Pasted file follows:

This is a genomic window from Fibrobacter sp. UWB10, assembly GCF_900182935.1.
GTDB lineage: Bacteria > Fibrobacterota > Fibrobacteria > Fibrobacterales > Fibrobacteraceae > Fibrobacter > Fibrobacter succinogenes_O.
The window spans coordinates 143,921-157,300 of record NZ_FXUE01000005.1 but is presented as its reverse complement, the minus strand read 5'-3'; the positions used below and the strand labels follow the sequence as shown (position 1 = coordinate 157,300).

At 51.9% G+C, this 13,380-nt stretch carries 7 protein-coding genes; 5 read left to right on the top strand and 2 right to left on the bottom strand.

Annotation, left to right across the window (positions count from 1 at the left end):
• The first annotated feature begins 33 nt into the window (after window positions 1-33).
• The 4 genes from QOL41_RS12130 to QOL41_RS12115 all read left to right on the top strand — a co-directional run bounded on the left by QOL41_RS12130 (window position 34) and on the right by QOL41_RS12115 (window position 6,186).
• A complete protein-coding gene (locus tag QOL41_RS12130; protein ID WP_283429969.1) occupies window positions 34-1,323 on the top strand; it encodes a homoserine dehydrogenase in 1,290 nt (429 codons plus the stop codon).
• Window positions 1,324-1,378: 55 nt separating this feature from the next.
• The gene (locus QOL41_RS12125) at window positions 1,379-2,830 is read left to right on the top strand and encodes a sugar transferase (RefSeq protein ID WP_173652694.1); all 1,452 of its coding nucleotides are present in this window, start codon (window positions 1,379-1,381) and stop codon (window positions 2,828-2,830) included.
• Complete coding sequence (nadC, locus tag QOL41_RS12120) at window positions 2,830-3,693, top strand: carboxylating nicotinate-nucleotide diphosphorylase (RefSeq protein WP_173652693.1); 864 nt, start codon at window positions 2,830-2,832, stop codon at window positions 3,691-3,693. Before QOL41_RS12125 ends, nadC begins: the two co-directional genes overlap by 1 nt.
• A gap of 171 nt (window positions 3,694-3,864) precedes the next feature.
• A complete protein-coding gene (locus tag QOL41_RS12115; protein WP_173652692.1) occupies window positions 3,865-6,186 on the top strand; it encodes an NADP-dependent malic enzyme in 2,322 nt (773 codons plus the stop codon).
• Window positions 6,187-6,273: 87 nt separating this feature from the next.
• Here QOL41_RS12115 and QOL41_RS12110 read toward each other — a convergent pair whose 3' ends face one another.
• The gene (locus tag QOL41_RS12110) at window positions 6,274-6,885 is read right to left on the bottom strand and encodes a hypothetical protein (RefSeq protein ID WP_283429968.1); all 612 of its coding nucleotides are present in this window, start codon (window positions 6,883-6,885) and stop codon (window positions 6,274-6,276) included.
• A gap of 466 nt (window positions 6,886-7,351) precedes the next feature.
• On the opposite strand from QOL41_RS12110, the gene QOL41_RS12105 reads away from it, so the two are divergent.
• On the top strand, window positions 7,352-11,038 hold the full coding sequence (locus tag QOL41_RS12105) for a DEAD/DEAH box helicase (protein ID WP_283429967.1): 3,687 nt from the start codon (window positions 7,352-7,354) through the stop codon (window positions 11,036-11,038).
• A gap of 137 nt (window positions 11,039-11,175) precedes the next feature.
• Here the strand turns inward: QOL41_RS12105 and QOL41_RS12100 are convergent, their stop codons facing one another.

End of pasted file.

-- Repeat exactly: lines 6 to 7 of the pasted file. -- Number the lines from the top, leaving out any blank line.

• The first annotated feature begins 33 nt into the window (after window positions 1-33).
• The 4 genes from QOL41_RS12130 to QOL41_RS12115 all read left to right on the top strand — a co-directional run bounded on the left by QOL41_RS12130 (window position 34) and on the right by QOL41_RS12115 (window position 6,186).